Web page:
I ask Sideras what drew her to coaching: “One of the main things that drew me to coaching was that throughout my life I was always interested in people and their development. I felt there was so much to learn about myself by helping others. Since in my twenties I was drawn to yoga and spiritual development, so I’d had some tasters of how wonderfully blissful certain situations are once you are in touch with your true core and essence. I assume I wanted more of those for myself and others and knew that it always starts by going within and exploring your unique beliefs – especially about our self. Our thoughts create our reality and this I find so powerful. I believe we are all here for a reason and the world needs our specific gifts. I understand coaching as a wonderful opportunity to tap into your unique light and let it shine.”
We didn’t always have a specific topic to address. Most often than not we returned to the larger issues I was facing, but some days I literally felt I had nothing to say – until I was guided by Susanne in a seemingly “random” conversation brought out experiences or feelings that was affecting me but that I had unknowingly brushed under the carpet.
For example one day I told Susanne how upset I was after an interaction with a man who was giving out bracelets on the street. He offered me one and I said no thanks, but then persisted he was giving it to me as a gift, as a token of love and peace. I’d experienced this ‘trick’ before from gipsies practically forcing roses into my hand, but chose to idealistically believe him nonetheless. As he tied the bracelet around my wrist me he asked for money, and I cringed. I gave him the bracelet back, feeling not angry but heartbroken by humanity (I was having a bad day, OK?!) and told him what he was doing was horrible, and that he was acting like a liar and a thief. He started to swear and scream at me as I walked off, feeling devastated by the scene and what had caused it.
I talked to Susanne about the event a couple of days later, almost ashamed to have experienced it, and she warmly reminded me that I had done nothing but stand up for my value system and that sometimes that can yield unpleasant results, but that it’s important to have those values. “Whatever action I take or not is based on my values and belief system and has an impact on me and everybody around me,” she affirms.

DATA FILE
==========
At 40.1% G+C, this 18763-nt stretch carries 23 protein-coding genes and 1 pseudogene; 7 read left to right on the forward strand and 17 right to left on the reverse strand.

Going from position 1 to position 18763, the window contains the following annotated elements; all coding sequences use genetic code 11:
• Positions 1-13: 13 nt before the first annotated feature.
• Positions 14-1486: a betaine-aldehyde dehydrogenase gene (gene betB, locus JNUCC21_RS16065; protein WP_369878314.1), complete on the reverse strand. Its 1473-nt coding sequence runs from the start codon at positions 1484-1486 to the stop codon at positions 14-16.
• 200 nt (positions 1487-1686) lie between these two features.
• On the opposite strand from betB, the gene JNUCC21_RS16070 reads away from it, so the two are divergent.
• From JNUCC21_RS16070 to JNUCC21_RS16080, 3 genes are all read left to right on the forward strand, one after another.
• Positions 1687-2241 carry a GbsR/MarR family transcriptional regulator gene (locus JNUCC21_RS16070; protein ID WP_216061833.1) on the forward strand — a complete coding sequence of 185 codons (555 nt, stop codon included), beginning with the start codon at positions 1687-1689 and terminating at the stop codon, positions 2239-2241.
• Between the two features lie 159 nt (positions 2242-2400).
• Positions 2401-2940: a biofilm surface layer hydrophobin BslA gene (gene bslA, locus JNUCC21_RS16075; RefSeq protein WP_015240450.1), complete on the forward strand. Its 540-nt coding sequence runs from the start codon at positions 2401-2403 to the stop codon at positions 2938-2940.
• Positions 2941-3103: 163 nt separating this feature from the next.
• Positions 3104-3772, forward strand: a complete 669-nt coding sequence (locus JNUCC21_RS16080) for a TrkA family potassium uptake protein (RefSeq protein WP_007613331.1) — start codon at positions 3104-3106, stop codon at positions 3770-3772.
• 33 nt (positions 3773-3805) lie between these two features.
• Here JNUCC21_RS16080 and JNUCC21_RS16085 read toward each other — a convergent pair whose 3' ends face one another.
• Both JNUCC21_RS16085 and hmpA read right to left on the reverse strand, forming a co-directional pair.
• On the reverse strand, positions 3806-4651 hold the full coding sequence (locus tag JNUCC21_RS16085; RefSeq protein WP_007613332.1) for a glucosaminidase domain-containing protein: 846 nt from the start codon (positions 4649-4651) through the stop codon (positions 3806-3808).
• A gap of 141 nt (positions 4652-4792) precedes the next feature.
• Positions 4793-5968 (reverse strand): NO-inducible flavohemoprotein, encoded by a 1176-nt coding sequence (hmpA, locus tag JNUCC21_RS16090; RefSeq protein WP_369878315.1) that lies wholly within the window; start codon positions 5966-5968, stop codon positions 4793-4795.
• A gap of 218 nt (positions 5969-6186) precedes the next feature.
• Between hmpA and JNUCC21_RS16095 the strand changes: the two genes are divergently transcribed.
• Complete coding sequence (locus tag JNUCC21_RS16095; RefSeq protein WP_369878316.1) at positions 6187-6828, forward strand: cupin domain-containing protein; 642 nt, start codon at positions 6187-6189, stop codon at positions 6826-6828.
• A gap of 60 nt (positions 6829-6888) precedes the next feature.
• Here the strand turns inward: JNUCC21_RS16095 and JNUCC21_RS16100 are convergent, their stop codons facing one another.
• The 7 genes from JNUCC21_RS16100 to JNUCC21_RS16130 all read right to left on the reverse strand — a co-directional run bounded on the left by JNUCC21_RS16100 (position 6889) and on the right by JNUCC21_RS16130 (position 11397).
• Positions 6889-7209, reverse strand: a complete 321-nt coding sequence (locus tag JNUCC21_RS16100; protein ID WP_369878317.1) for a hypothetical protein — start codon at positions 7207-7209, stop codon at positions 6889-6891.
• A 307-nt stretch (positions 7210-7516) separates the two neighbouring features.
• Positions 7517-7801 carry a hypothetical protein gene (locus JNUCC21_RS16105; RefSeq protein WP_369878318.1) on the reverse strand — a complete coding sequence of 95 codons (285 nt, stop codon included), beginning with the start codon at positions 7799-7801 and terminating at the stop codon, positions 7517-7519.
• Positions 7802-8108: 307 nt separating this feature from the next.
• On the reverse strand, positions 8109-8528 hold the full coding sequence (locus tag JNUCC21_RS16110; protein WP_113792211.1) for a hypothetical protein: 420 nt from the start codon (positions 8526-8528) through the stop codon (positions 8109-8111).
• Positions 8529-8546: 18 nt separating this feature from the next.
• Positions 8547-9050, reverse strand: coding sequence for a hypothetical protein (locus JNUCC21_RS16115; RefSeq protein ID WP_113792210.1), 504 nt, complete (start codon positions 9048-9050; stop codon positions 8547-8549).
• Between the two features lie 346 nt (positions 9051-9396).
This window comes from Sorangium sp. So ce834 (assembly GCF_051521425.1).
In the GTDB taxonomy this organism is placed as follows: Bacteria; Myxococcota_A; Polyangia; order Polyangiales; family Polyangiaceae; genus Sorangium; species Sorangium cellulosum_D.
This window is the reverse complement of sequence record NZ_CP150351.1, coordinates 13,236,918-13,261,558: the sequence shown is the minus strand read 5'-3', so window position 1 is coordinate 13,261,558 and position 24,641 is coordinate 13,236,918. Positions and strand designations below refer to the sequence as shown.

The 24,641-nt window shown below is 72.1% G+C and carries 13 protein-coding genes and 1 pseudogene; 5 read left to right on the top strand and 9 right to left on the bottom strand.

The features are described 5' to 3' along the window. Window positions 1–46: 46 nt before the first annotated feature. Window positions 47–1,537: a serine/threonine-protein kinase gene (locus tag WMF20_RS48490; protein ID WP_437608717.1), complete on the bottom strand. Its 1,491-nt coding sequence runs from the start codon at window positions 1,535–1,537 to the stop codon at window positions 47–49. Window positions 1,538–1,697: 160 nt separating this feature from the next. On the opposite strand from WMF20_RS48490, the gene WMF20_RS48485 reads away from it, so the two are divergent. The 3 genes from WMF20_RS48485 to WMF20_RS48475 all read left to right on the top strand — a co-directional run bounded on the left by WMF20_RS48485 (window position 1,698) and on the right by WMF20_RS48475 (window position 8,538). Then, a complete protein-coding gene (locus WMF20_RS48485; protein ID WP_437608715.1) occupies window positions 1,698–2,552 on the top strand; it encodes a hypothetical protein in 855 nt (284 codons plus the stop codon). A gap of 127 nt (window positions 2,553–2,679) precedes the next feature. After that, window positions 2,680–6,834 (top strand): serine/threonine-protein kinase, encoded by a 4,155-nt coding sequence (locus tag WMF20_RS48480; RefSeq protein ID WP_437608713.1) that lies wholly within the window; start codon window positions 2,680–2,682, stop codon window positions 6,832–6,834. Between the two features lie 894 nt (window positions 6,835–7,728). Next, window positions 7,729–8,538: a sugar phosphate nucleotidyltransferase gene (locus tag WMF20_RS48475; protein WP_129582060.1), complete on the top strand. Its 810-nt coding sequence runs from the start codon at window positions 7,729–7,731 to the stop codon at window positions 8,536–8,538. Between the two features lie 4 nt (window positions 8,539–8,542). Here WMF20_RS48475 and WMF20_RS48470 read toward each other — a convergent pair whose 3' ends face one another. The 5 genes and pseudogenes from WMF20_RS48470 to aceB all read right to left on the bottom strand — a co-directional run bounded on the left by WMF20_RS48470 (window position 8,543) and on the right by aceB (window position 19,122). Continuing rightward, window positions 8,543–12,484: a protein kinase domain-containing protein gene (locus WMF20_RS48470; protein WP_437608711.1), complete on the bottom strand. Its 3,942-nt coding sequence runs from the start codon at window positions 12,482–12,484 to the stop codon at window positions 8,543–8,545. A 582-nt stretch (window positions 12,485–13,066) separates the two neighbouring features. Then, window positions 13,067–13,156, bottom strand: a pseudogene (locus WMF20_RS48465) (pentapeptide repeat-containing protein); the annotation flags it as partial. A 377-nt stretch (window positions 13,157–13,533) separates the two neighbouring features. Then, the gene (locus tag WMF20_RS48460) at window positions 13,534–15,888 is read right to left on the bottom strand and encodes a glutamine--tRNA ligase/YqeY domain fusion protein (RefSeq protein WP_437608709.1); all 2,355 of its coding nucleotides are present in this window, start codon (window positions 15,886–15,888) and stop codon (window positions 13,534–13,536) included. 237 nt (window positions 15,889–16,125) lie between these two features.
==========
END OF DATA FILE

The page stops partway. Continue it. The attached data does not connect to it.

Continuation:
“The co-active approach appealed to me since what is most in fundamental in co-active coaching is the relationship the coachee and coach are building and living in the time they “work” together,” she adds. “Co-active coaches believe everybody is naturally creative, resourceful and whole and that implies people are capable of finding their own answers, of choosing, of taking action, or showing up as they wish, or taking responsibility, of learning, or being and doing. As a coach, I am here to keep the agenda of and for the client, to be the accountability partner. It is proven that accountability helps to bring actions to fruition. I’m here to remind the coachee of their inner light and wisdom and help them re-discover it, even and especially in times when even the most resilient person only sees the high mountain in front of him/ her and feels challenged.
Adjustments to the rapport between a coach and coachee are always welcomed and necessary for a fruitful, trustworthy and honest relationship. This is an investment in time and energy for both, the coachee and the coach and it works best if both give their all. Sideras says “I personally do have a, like some clients say,: “no-nonsense but very caring approach”. I am trained to evoke transformation, ask to go deeper and deeper and will not forget the clients’ agenda at any given moment. Confidentiality is honoured at all times unless I sense any danger for the clients or other people’s life. I which case I am obliged to inform someone according to the ethical standards of the ICF (International Coach Federation), where I am a member and “monitored” for ongoing training for professional and personal development. Coaching focuses on the here and now and where the person wants to go. Of course, we are “products” of our past and have our packages and stories we carry with us, but in the coaching session, we are not delving deep into the past or not at all really. In coaching, we concentrate on what the impact of past experiences have on you in the here and now and what you want to do to move forward.”
Susanne coaches people in person, but works mainly online via Zoom or Skype with people in Greece and globally, in English or German. She’s had and has clients based in Greece, Portugal, the UK, Italy, Germany, Denmark, Canada and the US. I ask her whether in her experience, coaching can offer long-term solutions, and if so, in what ways. She decides to quote Sheryl Sandberg, Chief Operations Officer at Facebook: “We cannot change what we are not aware of, and once we are aware, we cannot help but change”, and adds, “A change of mindset and the transformation that is happening in clients who start on their journey to a life with purpose and fulfilment is, of course, a long-term process, and is not reversible. It happens by creating awareness of one’s own power and leadership qualities, by exploring and reconnecting with your value system, which guides your every decision, your inner wisdom, your true essence. By reconnecting you with YOU.”
One thought on “yes, coach!”
Thank you for this detailed and personal article. I know Susanne Sideras as a very considerate and wise friend for all situations (and parties!) life may throw at you. Karin